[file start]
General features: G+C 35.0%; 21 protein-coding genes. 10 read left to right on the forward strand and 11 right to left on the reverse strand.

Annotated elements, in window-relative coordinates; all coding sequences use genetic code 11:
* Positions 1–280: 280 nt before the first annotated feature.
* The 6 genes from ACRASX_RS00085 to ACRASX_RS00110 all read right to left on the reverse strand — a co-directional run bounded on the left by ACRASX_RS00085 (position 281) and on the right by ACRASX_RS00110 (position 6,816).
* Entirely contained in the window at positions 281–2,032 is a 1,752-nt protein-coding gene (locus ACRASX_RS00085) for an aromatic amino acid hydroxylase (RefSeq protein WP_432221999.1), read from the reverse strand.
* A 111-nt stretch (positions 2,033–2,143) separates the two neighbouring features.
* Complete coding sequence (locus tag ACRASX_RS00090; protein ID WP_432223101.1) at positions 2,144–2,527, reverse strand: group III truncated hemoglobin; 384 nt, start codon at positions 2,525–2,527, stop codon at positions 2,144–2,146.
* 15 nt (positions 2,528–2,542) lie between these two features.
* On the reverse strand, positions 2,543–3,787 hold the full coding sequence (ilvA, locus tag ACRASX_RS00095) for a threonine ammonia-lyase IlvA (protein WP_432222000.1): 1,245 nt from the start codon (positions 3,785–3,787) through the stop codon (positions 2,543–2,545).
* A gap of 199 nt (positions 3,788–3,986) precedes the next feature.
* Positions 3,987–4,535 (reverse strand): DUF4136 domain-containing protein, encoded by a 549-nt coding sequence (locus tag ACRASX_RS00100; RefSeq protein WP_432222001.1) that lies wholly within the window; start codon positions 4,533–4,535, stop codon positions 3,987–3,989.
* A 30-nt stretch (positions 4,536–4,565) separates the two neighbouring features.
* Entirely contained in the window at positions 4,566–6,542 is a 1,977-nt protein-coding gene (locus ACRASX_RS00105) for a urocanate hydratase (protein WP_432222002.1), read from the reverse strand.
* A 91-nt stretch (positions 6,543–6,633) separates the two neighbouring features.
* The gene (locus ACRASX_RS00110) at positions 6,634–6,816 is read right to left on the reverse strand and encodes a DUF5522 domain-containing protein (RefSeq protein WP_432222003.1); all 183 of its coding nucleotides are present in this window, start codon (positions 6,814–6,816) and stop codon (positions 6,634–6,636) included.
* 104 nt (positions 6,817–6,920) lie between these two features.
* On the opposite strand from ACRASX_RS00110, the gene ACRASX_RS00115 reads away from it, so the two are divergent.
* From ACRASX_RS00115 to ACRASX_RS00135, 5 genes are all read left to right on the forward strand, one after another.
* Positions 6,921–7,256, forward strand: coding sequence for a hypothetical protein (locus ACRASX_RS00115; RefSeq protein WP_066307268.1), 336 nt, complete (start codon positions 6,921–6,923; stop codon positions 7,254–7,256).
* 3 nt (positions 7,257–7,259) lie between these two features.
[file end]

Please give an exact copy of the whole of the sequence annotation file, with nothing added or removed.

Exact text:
General features: G+C 35.0%; 21 protein-coding genes. 10 read left to right on the forward strand and 11 right to left on the reverse strand.

Annotated elements, in window-relative coordinates; all coding sequences use genetic code 11:
* Positions 1–280: 280 nt before the first annotated feature.
* The 6 genes from ACRASX_RS00085 to ACRASX_RS00110 all read right to left on the reverse strand — a co-directional run bounded on the left by ACRASX_RS00085 (position 281) and on the right by ACRASX_RS00110 (position 6,816).
* Entirely contained in the window at positions 281–2,032 is a 1,752-nt protein-coding gene (locus ACRASX_RS00085) for an aromatic amino acid hydroxylase (RefSeq protein WP_432221999.1), read from the reverse strand.
* A 111-nt stretch (positions 2,033–2,143) separates the two neighbouring features.
* Complete coding sequence (locus tag ACRASX_RS00090; protein ID WP_432223101.1) at positions 2,144–2,527, reverse strand: group III truncated hemoglobin; 384 nt, start codon at positions 2,525–2,527, stop codon at positions 2,144–2,146.
* 15 nt (positions 2,528–2,542) lie between these two features.
* On the reverse strand, positions 2,543–3,787 hold the full coding sequence (ilvA, locus tag ACRASX_RS00095) for a threonine ammonia-lyase IlvA (protein WP_432222000.1): 1,245 nt from the start codon (positions 3,785–3,787) through the stop codon (positions 2,543–2,545).
* A gap of 199 nt (positions 3,788–3,986) precedes the next feature.
* Positions 3,987–4,535 (reverse strand): DUF4136 domain-containing protein, encoded by a 549-nt coding sequence (locus tag ACRASX_RS00100; RefSeq protein WP_432222001.1) that lies wholly within the window; start codon positions 4,533–4,535, stop codon positions 3,987–3,989.
* A 30-nt stretch (positions 4,536–4,565) separates the two neighbouring features.
* Entirely contained in the window at positions 4,566–6,542 is a 1,977-nt protein-coding gene (locus ACRASX_RS00105) for a urocanate hydratase (protein WP_432222002.1), read from the reverse strand.
* A 91-nt stretch (positions 6,543–6,633) separates the two neighbouring features.
* The gene (locus ACRASX_RS00110) at positions 6,634–6,816 is read right to left on the reverse strand and encodes a DUF5522 domain-containing protein (RefSeq protein WP_432222003.1); all 183 of its coding nucleotides are present in this window, start codon (positions 6,814–6,816) and stop codon (positions 6,634–6,636) included.
* 104 nt (positions 6,817–6,920) lie between these two features.
* On the opposite strand from ACRASX_RS00110, the gene ACRASX_RS00115 reads away from it, so the two are divergent.
* From ACRASX_RS00115 to ACRASX_RS00135, 5 genes are all read left to right on the forward strand, one after another.
* Positions 6,921–7,256, forward strand: coding sequence for a hypothetical protein (locus ACRASX_RS00115; RefSeq protein WP_066307268.1), 336 nt, complete (start codon positions 6,921–6,923; stop codon positions 7,254–7,256).
* 3 nt (positions 7,257–7,259) lie between these two features.